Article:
PANGS OF PARTITION… INDIA-PAKISTAN (PART-3)
Can Indians visit Pakistan for tourism?
Day 4: Swat Valley
I woke up with guilt. I should have been at Saidu Sharif already. But I must admit, I was feeling much better and the view of the Indus river from my room was mesmerizing. After a nice hot breakfast, I got ready to leave. Time read 08.00 hrs. Saidu Sharif was about 100 km from here and it would take another 3 hrs to reach there. I got the tank filled up and started driving up north to Swat valley. As the weather was good and the road was decent, XUV picked up speed. After driving for an hour, as the elevation started to increase, the quality of the road deteriorated… I was reaching Shang La top. It has an elevation of about 9800 ft. The air here was much cooler despite it being around 10.00 am. I could see snow at far-off mountains. I parked my car on the side and stepped out in the open air. The SCO signal had already died. Seriously, the quality of cell phone networks in both India and Pakistan is similar. I clicked a few pics from Shangla top, the scenery was stunning.
As I drove on the other side of the hillock, I was stopped at a barricade to check my papers. The rangers of Pakistan asked me the purpose of the visit to Swat valley. They were surprised to see an Indian coming to Swat Valley in his car for tourism. Since I had all papers intact, they didn’t refuse. I was allowed to pass to Swat valley. The landscape changed and turned much greener and lively.
In an hour or so I was at Mingora heading towards Saidu Sharif. By the time I reached Saidu Sharif, it was noon. Perfect time to check in a hotel. I was so impressed with PTDC that I decided to check in a similar property. Fortunately, the PTDC Saidu Sharif was available. The place had a feel of an old mansion with trees and gardens on two sides. The property though old was comfortable and cozy. I thought of ordering food and resting for a while before heading out. There were a few brochures of nearby attractions and cab services. I had exactly 1.5 days to explore the place before heading to Hunza valley, Pakistan . I had plans to stay here for a day and soak in the experience and see Marghuzar Valley.
Marghuzar Valley is surrounded by snow-capped mountains, streams of azure water with a dense forest cover heavily populated by a wide variety of wildlife. The area is perhaps best known among visitors for the majestic architecture of the ‘White Palace’ that adds to the valley’s splendor.
Source of Information: https://tribune.com.pk/story/1365644/white-palace-adds-marghuzar-valleys-splendour/
I strolled out of PTDC after having lunch. There is nothing much to see at Marghuzar other than White Palace built in 1940 by the first King of Swat. This place now serves as a hotel.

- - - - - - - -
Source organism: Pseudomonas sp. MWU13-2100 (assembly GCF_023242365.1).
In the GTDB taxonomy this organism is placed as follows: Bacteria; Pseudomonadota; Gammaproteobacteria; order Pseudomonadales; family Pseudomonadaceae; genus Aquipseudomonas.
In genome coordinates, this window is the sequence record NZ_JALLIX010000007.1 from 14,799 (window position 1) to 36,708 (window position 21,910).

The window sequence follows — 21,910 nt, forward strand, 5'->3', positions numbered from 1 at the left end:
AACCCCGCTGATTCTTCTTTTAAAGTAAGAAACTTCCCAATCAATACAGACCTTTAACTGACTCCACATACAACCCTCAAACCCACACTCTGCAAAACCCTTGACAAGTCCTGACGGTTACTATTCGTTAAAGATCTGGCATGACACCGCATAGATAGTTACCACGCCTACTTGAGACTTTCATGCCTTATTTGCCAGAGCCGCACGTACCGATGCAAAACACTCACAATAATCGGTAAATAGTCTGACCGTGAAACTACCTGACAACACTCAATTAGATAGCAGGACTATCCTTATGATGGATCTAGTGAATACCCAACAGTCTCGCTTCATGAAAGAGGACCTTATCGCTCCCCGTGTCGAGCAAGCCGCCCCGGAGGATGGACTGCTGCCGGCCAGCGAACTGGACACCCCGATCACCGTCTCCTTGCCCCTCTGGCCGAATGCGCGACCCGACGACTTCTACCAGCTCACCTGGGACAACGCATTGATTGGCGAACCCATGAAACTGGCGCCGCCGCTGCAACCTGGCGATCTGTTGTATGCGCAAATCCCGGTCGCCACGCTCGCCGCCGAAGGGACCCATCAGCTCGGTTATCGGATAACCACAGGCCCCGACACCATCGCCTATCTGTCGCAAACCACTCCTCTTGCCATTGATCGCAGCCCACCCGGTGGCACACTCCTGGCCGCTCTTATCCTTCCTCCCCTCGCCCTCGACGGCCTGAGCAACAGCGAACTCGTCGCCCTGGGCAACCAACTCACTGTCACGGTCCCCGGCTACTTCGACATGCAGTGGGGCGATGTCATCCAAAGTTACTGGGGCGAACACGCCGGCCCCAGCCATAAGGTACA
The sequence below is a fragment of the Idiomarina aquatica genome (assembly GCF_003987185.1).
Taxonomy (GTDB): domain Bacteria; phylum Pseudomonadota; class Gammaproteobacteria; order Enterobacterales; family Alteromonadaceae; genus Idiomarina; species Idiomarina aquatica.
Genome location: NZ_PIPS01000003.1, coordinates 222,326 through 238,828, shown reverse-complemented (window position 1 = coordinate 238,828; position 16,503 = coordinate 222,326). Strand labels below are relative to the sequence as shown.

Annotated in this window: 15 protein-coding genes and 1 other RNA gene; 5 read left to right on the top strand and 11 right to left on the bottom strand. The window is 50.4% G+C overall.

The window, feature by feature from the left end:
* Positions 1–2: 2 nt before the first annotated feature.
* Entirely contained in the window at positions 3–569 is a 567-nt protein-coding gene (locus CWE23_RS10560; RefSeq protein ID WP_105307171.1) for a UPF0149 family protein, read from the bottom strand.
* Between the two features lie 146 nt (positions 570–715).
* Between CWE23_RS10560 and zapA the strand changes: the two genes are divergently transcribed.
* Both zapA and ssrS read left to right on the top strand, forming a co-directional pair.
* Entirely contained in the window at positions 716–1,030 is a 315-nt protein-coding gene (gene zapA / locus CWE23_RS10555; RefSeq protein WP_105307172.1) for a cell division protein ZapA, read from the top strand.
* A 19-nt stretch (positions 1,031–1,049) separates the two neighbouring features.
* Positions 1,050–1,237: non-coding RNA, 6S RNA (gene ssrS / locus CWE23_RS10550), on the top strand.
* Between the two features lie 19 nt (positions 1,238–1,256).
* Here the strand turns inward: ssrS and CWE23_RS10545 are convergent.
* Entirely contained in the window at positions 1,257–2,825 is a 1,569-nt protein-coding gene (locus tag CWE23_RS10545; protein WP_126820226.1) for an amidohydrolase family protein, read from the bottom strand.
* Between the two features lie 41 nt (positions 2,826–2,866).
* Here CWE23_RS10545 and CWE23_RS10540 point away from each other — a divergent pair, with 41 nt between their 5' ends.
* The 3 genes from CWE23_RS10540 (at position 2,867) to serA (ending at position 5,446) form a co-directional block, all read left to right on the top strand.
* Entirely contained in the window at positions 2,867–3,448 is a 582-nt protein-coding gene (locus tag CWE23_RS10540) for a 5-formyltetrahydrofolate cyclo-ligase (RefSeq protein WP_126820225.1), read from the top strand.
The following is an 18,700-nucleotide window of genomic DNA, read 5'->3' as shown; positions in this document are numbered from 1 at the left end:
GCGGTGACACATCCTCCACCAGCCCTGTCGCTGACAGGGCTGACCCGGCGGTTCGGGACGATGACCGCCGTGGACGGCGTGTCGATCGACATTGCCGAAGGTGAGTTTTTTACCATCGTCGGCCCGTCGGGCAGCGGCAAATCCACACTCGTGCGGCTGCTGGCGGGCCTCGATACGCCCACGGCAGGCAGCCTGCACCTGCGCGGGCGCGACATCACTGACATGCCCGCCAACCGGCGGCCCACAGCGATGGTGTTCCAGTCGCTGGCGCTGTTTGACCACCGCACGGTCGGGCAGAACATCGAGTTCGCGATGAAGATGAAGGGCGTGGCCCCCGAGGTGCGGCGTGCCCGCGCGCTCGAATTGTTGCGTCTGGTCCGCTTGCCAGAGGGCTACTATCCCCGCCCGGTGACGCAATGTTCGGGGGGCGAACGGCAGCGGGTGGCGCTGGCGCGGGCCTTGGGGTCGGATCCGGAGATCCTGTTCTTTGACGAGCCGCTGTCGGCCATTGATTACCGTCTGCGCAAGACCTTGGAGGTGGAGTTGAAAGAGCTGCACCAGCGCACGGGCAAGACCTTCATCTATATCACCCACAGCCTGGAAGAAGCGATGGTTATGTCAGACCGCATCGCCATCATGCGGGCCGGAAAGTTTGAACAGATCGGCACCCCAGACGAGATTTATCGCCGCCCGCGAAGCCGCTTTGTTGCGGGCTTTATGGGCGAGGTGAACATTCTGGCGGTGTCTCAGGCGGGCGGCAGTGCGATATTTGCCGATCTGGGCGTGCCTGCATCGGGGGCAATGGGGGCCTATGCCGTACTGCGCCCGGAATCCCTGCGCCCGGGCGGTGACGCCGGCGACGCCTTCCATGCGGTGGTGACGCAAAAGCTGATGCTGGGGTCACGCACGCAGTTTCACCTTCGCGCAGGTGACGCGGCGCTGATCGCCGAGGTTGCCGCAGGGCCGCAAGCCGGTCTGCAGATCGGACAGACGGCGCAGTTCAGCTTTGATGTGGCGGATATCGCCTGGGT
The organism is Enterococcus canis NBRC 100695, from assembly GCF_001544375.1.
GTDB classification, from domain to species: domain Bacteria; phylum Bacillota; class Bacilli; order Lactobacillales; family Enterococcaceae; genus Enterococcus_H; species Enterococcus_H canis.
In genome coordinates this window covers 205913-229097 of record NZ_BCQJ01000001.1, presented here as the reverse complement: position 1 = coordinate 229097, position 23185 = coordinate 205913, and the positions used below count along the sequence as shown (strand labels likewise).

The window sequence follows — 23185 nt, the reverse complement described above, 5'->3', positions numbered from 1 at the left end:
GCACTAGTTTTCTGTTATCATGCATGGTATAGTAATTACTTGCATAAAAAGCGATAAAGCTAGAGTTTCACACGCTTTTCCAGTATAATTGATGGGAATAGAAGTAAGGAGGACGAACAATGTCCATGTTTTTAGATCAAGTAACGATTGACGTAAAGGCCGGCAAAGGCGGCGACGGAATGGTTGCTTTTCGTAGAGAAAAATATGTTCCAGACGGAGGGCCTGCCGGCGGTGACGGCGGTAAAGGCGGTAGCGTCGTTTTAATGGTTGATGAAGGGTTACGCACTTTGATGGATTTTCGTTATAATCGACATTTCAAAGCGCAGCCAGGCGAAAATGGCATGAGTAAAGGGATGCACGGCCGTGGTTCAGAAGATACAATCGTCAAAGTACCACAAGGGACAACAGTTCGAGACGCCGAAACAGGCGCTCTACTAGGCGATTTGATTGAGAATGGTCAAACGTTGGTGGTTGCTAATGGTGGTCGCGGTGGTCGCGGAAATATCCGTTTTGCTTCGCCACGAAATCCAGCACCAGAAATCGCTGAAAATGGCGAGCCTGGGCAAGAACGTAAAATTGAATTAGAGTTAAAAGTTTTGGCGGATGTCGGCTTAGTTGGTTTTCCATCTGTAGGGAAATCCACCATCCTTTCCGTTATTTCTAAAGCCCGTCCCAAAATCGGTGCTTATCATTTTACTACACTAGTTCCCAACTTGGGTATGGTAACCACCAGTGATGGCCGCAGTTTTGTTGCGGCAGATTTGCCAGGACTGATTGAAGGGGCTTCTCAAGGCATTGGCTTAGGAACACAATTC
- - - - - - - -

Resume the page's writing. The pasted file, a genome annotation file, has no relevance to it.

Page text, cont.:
To me, somehow, this palace resembled the Chail Palace… both these mansions are quiet, lush green, and built by Maharajas. Having a hot cup of coffee enjoying the lush green lawns is an experience in itself. I was done with Marghuzar valley by 17.00 hrs. So, instead of staying here, I decided to drive down to Miandam, which was 2 hrs away. After settling the bill, I took the route via Matta to Miandam. The road was being repaired at many places so the speed was slow and at times, I had to give way to vehicles coming from the other side. Somehow, this route reminded me of the Delhi-Meerut highway… stop and go traffic, under construction highway, people jostling for space…somehow, I reached Miandam by 20.00 hrs.
I again searched for PTDC which was easy to find. The location of this PTDC is excellent as the building is surrounded by lush green manicured lawns. In the back drop I could see the mighty Hind-Khush mountains. I ordered for dinner and retired to bed. Food was not as good as I had in PTDC Saidu Sharif but considering that I was the only guest at the motel, I appreciate they prepared a meal for me. Time read 22.00 hrs when I slept.
Day 5: Swat Valley
I had a full day to explore places I always wished to go to. I wanted to visit Saidgai Lake. Since it was already November and the trek to the lake from parking would be a long climb, on the advice of locals, I dropped the idea. It was a difficult decision as Saidgai Lake is one of the most fascinating and picturesque lakes of Swat district.
Saidgai Danda is perhaps one of the lakes that has a charm that’s unrivaled anywhere in the province. Whoever has the nerve to tour it, has been fascinated by its stunning beauty. Lying high in the lap of lofty mountains separating Dir and Swat valleys, it’s accessible from both the valleys via different access routes. It’s one of the highest lakes of Pakistan fed by glacier water.
It was morning 06.00 hrs when I was ready to leave for my first stop… Matlitan waterfalls near Kalam, which was around 5 hrs away. I left the hotel with my bag and baggage as I wasn’t sure where I would be staying for the night. The weather in this part was already cold and it was a possibility that upper areas may receive the first snowfall of the season. The road was broad enough for two cars to pass, though the surface wasn’t smooth. As I stopped at a petrol pump for refilling, a policeman asked me about my whereabouts.
As I explained to him my odyssey, I could see the bewildered look on his face. An Indian in Swat for tourism? That wasn’t rare, that was non-existent. Well, he was going on vacation to his hometown Kalam. I offered him a lift as I was also going on the same route, which he gladly accepted. He was Mr. Khan from Khyber Pakhtunkhwa Police, working at Abbottabad. I was happy that a local guy was with me, as he could guide me through the route and fill me with the information I might need. Besides, traveling alone sometimes gets boring too.